A number of other women in the room were asking questions about things like lactate threshold and aerobic versus anaerobic training. At the time, this did not fascinate me so much. I knew nothing about running, other than it was the next step up from my power walking routine, and the mathematical speak of things like “VO2 max” was way above my comprehension. But this trip to adventure camp with Women’s Quest was expanding my horizons and giving me ideas that maybe I could do more than I gave myself credit for.
The running jargon may have been over my head, but Lorraine Moller’s story wasn’t. She was the woman giving the presentation and along with her practical instructions on the Lydiard method of training, she offered us her own story — one of a four-time Olympian seeking a gold medal in the marathon. She never got that gold medal, but in 1992 she earned the bronze in Barcelona and discovered that her journey was about more than a medal. It was about how her athletic goals gave her the tools to face her own demons, to learn just how far she could bring herself.
At the time, I didn’t think I’d run a 5K let alone a triathlon let alone a marathon or an Ironman. The idea of “base training” was about as technical as I could understand but the allure, at least for me, wasn’t so much the dissemination of information to improve running form, efficiency and performance. I was captivated by Lorraine’s story of a hero’s journey, the way she described her threshold of adventure — the confrontations with her own demons, her tests, the supreme ordeal and finally the reward and a return to home ground with new gifts. I was inspired to have my own adventure, to begin my own pursuit of a goal, albeit at the time I had no articulated goal or adventure in mind. Still, getting my picture taken with Lorraine and her bronze medal was somehow inspiring, even if I didn’t see myself as any type of athlete just yet. (Note the look of exhaustion on my face after a day of trying to learn mountain biking on the fly.)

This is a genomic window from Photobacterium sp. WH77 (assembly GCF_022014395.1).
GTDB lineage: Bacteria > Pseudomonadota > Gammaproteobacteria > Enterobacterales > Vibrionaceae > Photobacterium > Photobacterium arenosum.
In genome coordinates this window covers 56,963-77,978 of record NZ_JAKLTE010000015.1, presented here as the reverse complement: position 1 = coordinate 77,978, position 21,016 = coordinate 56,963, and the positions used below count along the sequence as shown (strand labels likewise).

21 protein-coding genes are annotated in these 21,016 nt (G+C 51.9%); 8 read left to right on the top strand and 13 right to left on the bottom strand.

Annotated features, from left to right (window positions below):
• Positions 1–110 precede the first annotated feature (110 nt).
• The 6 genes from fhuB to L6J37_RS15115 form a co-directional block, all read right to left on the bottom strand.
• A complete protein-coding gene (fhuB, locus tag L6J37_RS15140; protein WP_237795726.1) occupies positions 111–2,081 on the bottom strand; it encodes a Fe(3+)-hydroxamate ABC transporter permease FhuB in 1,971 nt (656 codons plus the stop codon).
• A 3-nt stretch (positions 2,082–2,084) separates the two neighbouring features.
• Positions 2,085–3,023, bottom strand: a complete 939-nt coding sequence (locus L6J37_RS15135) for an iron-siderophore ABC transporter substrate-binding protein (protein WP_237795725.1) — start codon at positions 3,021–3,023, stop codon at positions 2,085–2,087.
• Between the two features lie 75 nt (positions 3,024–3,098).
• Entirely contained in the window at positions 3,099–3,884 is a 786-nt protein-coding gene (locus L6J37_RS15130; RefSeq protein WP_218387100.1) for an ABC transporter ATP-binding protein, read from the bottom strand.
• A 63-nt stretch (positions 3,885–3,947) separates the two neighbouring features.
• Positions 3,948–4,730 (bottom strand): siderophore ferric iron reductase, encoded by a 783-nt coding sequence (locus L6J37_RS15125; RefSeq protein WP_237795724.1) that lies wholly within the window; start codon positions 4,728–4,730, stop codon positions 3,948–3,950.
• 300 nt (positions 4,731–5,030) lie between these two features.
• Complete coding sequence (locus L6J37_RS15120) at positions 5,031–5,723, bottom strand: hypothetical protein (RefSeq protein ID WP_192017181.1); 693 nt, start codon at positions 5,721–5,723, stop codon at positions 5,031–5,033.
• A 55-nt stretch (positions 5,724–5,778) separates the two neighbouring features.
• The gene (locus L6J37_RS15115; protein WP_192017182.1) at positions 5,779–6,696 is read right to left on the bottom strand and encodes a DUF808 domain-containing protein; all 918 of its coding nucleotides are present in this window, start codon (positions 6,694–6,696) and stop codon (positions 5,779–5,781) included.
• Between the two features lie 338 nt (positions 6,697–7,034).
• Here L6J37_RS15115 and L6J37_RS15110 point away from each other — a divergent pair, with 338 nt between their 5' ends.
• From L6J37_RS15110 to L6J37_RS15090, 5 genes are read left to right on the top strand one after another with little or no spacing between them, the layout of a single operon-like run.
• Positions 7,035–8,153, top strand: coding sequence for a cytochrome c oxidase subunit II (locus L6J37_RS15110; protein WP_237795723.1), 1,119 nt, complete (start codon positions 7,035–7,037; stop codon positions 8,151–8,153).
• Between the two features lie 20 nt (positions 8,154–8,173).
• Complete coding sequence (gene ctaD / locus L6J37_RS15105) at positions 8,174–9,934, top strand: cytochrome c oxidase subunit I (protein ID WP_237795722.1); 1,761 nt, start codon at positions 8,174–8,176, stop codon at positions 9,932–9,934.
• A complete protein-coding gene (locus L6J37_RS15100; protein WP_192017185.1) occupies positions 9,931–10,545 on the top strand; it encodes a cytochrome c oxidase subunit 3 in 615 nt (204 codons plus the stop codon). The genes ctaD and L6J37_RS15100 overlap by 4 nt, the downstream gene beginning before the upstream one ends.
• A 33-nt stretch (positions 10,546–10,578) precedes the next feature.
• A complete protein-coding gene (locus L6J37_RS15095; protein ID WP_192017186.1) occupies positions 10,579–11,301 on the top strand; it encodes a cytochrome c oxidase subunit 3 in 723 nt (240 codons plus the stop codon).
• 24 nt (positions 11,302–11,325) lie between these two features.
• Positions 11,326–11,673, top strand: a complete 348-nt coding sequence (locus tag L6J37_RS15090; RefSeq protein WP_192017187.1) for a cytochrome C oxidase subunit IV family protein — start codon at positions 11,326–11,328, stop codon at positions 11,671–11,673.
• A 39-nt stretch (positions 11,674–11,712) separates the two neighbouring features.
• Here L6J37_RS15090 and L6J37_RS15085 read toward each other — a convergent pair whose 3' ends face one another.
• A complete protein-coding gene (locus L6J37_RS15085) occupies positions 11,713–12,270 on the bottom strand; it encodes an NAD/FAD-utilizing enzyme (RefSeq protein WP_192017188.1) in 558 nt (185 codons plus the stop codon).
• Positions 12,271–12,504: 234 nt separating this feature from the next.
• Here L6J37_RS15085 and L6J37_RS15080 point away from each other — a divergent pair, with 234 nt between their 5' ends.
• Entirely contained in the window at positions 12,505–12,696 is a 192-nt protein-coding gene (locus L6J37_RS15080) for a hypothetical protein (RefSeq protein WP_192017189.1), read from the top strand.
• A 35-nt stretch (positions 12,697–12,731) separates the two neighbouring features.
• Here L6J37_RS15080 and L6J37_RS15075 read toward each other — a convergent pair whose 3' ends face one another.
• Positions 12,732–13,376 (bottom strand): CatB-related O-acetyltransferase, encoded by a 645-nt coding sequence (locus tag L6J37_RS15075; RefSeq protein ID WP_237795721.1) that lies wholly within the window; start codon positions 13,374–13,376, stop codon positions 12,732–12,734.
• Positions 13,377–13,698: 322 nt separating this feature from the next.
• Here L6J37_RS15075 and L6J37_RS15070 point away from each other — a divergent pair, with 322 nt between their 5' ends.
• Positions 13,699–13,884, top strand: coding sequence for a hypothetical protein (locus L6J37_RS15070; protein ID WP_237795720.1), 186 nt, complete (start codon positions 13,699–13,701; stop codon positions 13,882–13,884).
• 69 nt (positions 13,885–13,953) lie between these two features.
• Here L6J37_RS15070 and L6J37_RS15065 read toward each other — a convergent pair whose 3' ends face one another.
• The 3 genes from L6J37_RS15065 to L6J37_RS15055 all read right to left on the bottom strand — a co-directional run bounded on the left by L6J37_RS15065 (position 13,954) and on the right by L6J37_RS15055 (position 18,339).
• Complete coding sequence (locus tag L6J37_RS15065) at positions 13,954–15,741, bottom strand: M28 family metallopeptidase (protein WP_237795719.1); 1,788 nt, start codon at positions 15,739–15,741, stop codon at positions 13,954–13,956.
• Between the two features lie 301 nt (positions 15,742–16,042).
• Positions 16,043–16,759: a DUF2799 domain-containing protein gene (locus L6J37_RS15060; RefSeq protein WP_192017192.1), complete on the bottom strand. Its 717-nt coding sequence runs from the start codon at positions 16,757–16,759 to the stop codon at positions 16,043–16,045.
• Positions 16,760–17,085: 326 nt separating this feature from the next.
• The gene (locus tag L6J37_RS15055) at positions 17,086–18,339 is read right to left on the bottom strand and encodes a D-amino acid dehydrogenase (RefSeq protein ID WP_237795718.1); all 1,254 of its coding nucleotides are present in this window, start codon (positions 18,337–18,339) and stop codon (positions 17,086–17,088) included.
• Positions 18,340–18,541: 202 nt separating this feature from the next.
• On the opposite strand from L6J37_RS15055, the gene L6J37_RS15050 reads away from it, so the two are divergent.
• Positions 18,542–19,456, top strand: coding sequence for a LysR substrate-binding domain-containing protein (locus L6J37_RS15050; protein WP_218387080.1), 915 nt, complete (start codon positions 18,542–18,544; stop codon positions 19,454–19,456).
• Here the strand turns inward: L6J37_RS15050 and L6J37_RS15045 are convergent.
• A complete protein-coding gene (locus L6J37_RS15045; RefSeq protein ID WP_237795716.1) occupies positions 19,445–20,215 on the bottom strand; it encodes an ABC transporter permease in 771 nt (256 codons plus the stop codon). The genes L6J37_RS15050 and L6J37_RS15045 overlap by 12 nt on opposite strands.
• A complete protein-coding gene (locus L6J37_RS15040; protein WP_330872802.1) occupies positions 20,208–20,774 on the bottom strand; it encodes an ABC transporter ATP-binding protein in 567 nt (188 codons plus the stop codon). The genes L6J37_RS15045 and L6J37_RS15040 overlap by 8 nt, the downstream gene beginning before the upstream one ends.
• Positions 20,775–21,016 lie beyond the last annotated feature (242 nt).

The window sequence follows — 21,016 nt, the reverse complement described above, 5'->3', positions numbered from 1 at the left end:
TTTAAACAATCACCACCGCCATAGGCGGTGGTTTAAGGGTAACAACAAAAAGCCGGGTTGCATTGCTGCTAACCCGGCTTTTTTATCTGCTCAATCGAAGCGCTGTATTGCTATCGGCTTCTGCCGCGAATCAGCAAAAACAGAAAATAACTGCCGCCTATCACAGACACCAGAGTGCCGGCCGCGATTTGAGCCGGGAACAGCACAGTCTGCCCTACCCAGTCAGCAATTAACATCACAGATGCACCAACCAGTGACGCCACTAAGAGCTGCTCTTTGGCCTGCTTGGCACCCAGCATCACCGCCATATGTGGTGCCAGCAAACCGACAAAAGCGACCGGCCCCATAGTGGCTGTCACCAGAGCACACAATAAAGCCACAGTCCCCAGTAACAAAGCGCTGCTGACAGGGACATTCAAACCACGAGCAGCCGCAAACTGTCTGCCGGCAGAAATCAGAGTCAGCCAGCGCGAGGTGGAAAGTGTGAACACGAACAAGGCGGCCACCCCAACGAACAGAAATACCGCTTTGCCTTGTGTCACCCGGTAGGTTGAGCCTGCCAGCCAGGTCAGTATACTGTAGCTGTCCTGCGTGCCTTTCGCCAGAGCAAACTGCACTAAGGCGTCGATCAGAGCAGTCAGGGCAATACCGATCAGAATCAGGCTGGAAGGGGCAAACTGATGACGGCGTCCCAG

Moller wrote her autobiography, On the Wings of Mercury, which was released in 2007. The book is an honest look at her own life — from her childhood in rural New Zealand to her introduction to running to her accidental career as a marathoner. She writes of her relationships frankly, of her youthful mistakes and her struggles with self confidence.
“Olympian is a heavy title for any mortal to carry. When it was first bestowed upon me in 1984 I grabbed it greedily, without knowing the real prize that was being offered. Back then, I was just a kid who wanted a gold medal. But in the next 12 years, spanning four Olympic Games … the pursuit of gold was a shaping process that required me to face the burdens of the past that I carried: my petty jealousies, my projections upon others, my self-doubt, my anger and finally my sadness.”
I eagerly read her memoir last year, when I was preparing for my first marathon and 70.3 race, understanding my own pursuit of athletic goals was growing into more than just a desire to finish an event. One of my favorite parts of the book is where Lorraine discovers the power of affirmations:
“I love myself. I lo-ove msyelf. I love myself! I was repeating these words with all the conviction I could muster.”
This is a practice, I decided, that could be most useful to me. I now routinely tell parts of my body how much I love them — usually when they start hurting or aching or cramping. I generally try to do it mentally, instead of out loud so as not to scare those around me. (Although I’ve seen enough people walk, run and cycle with Bluetooths stuck in their ears having phone conversations. Or maybe they just stick the Bluetooth in their ear so that people think they are having a phone conversation when they are really just talking outloud to themselves. A possible accessory for me to ponder.)
Talking to myself has become an integral piece of my Iron Distance training. Sometimes I use mantras (“strong” and “focus” are two of my favorites) sometimes I use phrases (“Come on, Amy. You’ve got this. You’re strong. You can do this.”) And yes, when I write or talk about my mantras and phrases, part of me feels a bit, well, dorky. But there’s a great connection between the mind and body, one that Lorraine explores in her book, and one that she explained in a recent interview:
“The real beauty about sport,” she said, “is in the process of trying to achieve your goal, you come up against your limitations. I think training for a goal is not just a physical or just an intellectual pursuit. It’s mind into matter. You start to see this direct connection between mind and the result in the body.”
And the further beauty is that it’s not just about the combination of mind and body when it comes to sports. Facing your limitations, your perceived limitations actually, in the sporting world can bring a new perspective to other areas of your life. Challenges no longer seem as daunting. You begin to feel authentic, begin to feel bold, begin to ask for what you really want — and what you want begins to find its way into your life.
The key to the silly-sounding mantras and self-talk is to use it as a “fake it ’til you make” tool.
Eventually, you won’t have to tell yourself you’re strong. Or fast. Or worthy. Or beautiful. Or smart. Or competent. Or good enough.
You will just accept that you are.
For more on Lorraine Moller and her tips for marathon runners, visit the blog at GOTRIbal.